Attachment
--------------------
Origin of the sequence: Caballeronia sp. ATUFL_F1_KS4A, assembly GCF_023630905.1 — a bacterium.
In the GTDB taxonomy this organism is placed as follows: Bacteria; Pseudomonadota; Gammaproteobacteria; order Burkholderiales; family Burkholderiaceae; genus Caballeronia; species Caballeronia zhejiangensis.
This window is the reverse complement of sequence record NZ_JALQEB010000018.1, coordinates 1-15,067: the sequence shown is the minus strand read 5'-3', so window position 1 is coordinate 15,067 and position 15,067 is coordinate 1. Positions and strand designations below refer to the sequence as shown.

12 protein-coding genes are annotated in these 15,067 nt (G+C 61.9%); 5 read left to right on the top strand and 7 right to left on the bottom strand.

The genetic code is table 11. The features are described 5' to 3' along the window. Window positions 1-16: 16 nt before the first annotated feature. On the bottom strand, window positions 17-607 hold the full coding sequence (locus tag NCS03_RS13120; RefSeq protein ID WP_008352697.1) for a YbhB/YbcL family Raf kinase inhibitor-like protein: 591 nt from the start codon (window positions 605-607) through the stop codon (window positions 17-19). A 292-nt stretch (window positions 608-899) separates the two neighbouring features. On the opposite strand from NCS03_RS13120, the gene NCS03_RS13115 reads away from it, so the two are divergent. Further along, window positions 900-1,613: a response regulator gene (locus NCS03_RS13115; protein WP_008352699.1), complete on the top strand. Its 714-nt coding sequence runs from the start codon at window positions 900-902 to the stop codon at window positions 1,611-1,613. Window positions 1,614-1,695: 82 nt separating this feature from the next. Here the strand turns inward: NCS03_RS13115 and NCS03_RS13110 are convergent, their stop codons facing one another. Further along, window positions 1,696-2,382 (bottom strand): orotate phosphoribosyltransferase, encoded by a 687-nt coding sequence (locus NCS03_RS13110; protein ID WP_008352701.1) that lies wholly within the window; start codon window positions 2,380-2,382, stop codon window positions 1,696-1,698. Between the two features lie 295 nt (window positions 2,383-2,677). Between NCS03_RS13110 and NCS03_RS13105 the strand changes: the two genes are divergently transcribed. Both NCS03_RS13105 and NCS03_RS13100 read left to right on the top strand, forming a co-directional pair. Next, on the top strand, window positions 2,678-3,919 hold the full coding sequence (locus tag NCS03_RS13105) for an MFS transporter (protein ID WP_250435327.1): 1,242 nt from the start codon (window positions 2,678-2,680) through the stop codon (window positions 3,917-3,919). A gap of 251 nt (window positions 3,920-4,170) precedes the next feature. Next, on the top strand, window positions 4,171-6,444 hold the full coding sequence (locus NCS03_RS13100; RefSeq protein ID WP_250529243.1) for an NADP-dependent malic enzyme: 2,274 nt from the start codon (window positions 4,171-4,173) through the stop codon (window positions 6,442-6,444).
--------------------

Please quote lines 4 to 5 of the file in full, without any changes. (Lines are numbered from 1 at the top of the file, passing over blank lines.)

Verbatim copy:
12 protein-coding genes are annotated in these 15,067 nt (G+C 61.9%); 5 read left to right on the top strand and 7 right to left on the bottom strand.

The genetic code is table 11. The features are described 5' to 3' along the window. Window positions 1-16: 16 nt before the first annotated feature. On the bottom strand, window positions 17-607 hold the full coding sequence (locus tag NCS03_RS13120; RefSeq protein ID WP_008352697.1) for a YbhB/YbcL family Raf kinase inhibitor-like protein: 591 nt from the start codon (window positions 605-607) through the stop codon (window positions 17-19). A 292-nt stretch (window positions 608-899) separates the two neighbouring features. On the opposite strand from NCS03_RS13120, the gene NCS03_RS13115 reads away from it, so the two are divergent. Further along, window positions 900-1,613: a response regulator gene (locus NCS03_RS13115; protein WP_008352699.1), complete on the top strand. Its 714-nt coding sequence runs from the start codon at window positions 900-902 to the stop codon at window positions 1,611-1,613. Window positions 1,614-1,695: 82 nt separating this feature from the next. Here the strand turns inward: NCS03_RS13115 and NCS03_RS13110 are convergent, their stop codons facing one another. Further along, window positions 1,696-2,382 (bottom strand): orotate phosphoribosyltransferase, encoded by a 687-nt coding sequence (locus NCS03_RS13110; protein ID WP_008352701.1) that lies wholly within the window; start codon window positions 2,380-2,382, stop codon window positions 1,696-1,698. Between the two features lie 295 nt (window positions 2,383-2,677). Between NCS03_RS13110 and NCS03_RS13105 the strand changes: the two genes are divergently transcribed. Both NCS03_RS13105 and NCS03_RS13100 read left to right on the top strand, forming a co-directional pair. Next, on the top strand, window positions 2,678-3,919 hold the full coding sequence (locus tag NCS03_RS13105) for an MFS transporter (protein ID WP_250435327.1): 1,242 nt from the start codon (window positions 2,678-2,680) through the stop codon (window positions 3,917-3,919). A gap of 251 nt (window positions 3,920-4,170) precedes the next feature. Next, on the top strand, window positions 4,171-6,444 hold the full coding sequence (locus NCS03_RS13100; RefSeq protein ID WP_250529243.1) for an NADP-dependent malic enzyme: 2,274 nt from the start codon (window positions 4,171-4,173) through the stop codon (window positions 6,442-6,444).